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Discussion in 'Tonefreaks' started by d2_racing, Jan 4, 2015.
"I'll take famoush titties for 400...."
Yesh, a good piech of ash... I can just "see & hear" Sean Connery saying that!!!!!
Getting back to the tone wood debate; wood matters, big time.
Evidence #1. - I had a Les Paul Classic with an amazing AAA top years ago which looked terrific(!) the kind of guitar that every time I opened the case people went "whoa...!" but it just never sounded...right no matter what pickups I fitted to it, then I got another one, a custom Shop Reissue, moved the pickups literally from one to the other and the CS one sounded awesome.
And here's evidence #2. - Few years ago I bought a '58 Reissue which was basically a 3 year old new guitar as the owner never actually played it, it still had all the tags and even that "new" smell but he desperately needed the money, and exactly one week later I took it to a gig at this club in London, England.
Now, one of the members of the band invited this other guy to the show, a well known English luthier who also happens to "ghost build" guitars for a famous English player, and occasionally for his bass player too, and when I say "ghost build" I mean the whole thing as this luthier not only builds the guitars (and the basses) but he also winds his own pickups; he's not an idiot.
Anyway, at the end of the show he comes right at me, all excited and very much an "in your face" kinda guy, introduces himself, then pointing to my Les Paul he says "wot's dat????" to which I politely reply, then he says (or shall I say "resolutely states") "in 6 months it'll break up", as in it'll bloom.
I carry on with my life and kinda forget about all of this when, after few months of having played the guitar almost every day, suddenly I'm in a studio and go "wow, it sounds a little different, it sounds better"; and it did.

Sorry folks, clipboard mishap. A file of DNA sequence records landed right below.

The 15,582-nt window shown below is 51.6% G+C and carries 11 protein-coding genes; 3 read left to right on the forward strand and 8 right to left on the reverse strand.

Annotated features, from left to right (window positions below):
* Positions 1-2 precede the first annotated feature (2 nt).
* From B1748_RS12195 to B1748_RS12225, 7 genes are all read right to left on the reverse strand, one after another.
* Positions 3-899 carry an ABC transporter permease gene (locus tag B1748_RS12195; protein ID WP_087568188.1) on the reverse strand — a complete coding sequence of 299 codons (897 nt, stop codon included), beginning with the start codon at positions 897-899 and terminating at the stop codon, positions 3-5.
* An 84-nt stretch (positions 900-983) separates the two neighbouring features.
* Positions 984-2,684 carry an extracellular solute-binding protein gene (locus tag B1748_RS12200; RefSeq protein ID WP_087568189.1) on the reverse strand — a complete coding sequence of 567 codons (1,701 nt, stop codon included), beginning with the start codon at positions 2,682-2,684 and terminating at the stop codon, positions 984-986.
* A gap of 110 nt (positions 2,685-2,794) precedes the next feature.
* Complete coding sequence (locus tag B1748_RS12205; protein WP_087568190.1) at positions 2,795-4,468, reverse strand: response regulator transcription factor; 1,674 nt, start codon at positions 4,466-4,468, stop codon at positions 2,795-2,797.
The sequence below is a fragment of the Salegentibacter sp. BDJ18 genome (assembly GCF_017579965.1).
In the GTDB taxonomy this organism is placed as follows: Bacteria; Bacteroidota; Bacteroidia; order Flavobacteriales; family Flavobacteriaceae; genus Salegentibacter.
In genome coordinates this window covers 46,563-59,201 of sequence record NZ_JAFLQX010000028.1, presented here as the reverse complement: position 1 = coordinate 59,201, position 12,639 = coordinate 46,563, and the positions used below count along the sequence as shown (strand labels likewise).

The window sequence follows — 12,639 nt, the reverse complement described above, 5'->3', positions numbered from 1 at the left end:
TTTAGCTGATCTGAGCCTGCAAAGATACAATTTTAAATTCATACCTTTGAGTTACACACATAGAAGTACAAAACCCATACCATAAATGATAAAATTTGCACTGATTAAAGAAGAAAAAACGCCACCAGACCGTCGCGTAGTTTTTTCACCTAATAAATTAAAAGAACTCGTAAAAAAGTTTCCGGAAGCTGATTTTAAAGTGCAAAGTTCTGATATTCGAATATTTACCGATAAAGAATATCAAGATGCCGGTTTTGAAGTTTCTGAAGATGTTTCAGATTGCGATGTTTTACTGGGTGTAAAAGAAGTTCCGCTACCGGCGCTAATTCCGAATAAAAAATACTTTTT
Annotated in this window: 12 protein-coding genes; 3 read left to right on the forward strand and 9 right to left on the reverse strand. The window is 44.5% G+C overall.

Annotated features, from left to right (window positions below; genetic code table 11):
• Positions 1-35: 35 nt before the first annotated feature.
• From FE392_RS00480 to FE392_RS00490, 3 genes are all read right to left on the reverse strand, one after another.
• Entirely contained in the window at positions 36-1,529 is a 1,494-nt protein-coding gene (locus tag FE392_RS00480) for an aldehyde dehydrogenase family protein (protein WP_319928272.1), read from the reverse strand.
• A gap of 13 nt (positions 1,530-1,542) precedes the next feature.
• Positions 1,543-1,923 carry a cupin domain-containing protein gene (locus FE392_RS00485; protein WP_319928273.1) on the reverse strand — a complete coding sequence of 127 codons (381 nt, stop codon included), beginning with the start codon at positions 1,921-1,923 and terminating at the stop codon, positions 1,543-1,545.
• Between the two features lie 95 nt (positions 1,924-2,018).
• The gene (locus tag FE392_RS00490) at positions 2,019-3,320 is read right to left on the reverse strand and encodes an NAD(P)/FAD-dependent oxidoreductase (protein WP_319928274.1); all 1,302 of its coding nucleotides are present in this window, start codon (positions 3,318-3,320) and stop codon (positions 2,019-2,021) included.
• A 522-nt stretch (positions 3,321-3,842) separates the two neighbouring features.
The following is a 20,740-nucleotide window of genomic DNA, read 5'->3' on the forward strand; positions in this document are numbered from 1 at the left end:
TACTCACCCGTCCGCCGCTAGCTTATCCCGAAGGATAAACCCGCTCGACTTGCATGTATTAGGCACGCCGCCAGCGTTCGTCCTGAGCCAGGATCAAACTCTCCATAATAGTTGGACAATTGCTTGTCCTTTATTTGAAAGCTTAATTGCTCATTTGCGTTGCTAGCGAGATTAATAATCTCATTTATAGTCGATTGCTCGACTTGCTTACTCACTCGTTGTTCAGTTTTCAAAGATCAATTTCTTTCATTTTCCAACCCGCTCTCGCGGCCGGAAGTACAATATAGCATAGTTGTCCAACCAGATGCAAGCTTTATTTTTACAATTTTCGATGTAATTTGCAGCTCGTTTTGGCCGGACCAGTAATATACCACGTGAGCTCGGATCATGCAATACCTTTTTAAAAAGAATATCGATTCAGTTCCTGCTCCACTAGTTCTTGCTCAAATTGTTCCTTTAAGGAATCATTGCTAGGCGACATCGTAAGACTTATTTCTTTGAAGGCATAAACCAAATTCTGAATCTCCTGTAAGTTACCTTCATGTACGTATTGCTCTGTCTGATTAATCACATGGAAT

Now I've had this guitar for 3 years and it has become my #1 Les Paul and I can confidently say that every year (shall I say every 6 months...?) it just goes up a notch in sound, depth & resonance, and now it has really turned into the perfect Les Paul, and I'm sure it's due to the fact that the right woods had been used in the first place, properly put together, and also by playing it constantly the vibrations have caused all the components to just harmonise with one another.
Pickups & hardware are indeed part of the equation but let's not forget that good pickups only pick up the inherent sound of the guitar, that's why if a guitar sounds like crap acoustically it'll never sound killer whereas if when played acoustically sounds killer then even if you put crap pickups although it'll never sound awesome you can still hear that it's an awesome guitar.
My guitars pay my bills, so I take these things very seriously, otherwise my bills would still need to be payed anyway...
Also, I never really trust what I hear played on the web (YouTube etc. etc.) as the sound is totally different than when present in the room and also it can be easily doctored in order to prove one's point too. I'm not for a second implying that those YouTube guys did anything of that sort, but I cannot deny reality, and my own experience.
Well, that pretty much ends the debate!
FWIW, I used to be a denier. After doing multiple neck swaps using different woods, I'm now a believer.
LOL. Now we can replace "beating a dead horse" with "beating a bald man"...